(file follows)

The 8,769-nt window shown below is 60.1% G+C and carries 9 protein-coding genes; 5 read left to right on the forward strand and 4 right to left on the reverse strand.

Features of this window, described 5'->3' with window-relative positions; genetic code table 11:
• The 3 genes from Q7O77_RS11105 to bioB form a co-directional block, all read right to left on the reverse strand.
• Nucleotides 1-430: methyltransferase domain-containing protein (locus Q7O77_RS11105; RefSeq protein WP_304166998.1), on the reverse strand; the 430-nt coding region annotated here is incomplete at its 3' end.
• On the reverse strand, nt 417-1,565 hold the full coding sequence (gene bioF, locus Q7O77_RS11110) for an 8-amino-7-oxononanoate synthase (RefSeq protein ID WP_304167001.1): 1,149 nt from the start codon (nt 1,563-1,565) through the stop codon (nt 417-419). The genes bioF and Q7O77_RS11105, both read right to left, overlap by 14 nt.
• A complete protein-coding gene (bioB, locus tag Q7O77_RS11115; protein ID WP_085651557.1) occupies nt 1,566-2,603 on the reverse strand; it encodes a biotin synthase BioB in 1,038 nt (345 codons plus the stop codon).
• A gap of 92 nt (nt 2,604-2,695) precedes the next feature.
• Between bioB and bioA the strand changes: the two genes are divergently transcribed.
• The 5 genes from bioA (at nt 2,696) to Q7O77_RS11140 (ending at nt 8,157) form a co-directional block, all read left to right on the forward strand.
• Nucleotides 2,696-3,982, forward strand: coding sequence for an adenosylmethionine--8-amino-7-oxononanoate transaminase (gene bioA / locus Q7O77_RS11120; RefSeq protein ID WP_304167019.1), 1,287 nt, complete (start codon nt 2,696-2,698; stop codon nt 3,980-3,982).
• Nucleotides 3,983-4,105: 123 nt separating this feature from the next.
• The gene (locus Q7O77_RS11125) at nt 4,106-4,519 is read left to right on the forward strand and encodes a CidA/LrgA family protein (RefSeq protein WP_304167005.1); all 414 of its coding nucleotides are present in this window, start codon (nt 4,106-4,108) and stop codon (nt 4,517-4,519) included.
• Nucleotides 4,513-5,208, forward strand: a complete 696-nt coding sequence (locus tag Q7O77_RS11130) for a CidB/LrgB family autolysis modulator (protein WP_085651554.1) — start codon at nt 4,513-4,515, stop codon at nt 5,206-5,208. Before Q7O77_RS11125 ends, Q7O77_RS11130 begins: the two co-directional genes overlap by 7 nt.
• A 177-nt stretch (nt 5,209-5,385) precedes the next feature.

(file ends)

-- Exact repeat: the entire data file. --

The 8,769-nt window shown below is 60.1% G+C and carries 9 protein-coding genes; 5 read left to right on the forward strand and 4 right to left on the reverse strand.

Features of this window, described 5'->3' with window-relative positions; genetic code table 11:
• The 3 genes from Q7O77_RS11105 to bioB form a co-directional block, all read right to left on the reverse strand.
• Nucleotides 1-430: methyltransferase domain-containing protein (locus Q7O77_RS11105; RefSeq protein WP_304166998.1), on the reverse strand; the 430-nt coding region annotated here is incomplete at its 3' end.
• On the reverse strand, nt 417-1,565 hold the full coding sequence (gene bioF, locus Q7O77_RS11110) for an 8-amino-7-oxononanoate synthase (RefSeq protein ID WP_304167001.1): 1,149 nt from the start codon (nt 1,563-1,565) through the stop codon (nt 417-419). The genes bioF and Q7O77_RS11105, both read right to left, overlap by 14 nt.
• A complete protein-coding gene (bioB, locus tag Q7O77_RS11115; protein ID WP_085651557.1) occupies nt 1,566-2,603 on the reverse strand; it encodes a biotin synthase BioB in 1,038 nt (345 codons plus the stop codon).
• A gap of 92 nt (nt 2,604-2,695) precedes the next feature.
• Between bioB and bioA the strand changes: the two genes are divergently transcribed.
• The 5 genes from bioA (at nt 2,696) to Q7O77_RS11140 (ending at nt 8,157) form a co-directional block, all read left to right on the forward strand.
• Nucleotides 2,696-3,982, forward strand: coding sequence for an adenosylmethionine--8-amino-7-oxononanoate transaminase (gene bioA / locus Q7O77_RS11120; RefSeq protein ID WP_304167019.1), 1,287 nt, complete (start codon nt 2,696-2,698; stop codon nt 3,980-3,982).
• Nucleotides 3,983-4,105: 123 nt separating this feature from the next.
• The gene (locus Q7O77_RS11125) at nt 4,106-4,519 is read left to right on the forward strand and encodes a CidA/LrgA family protein (RefSeq protein WP_304167005.1); all 414 of its coding nucleotides are present in this window, start codon (nt 4,106-4,108) and stop codon (nt 4,517-4,519) included.
• Nucleotides 4,513-5,208, forward strand: a complete 696-nt coding sequence (locus tag Q7O77_RS11130) for a CidB/LrgB family autolysis modulator (protein WP_085651554.1) — start codon at nt 4,513-4,515, stop codon at nt 5,206-5,208. Before Q7O77_RS11125 ends, Q7O77_RS11130 begins: the two co-directional genes overlap by 7 nt.
• A 177-nt stretch (nt 5,209-5,385) precedes the next feature.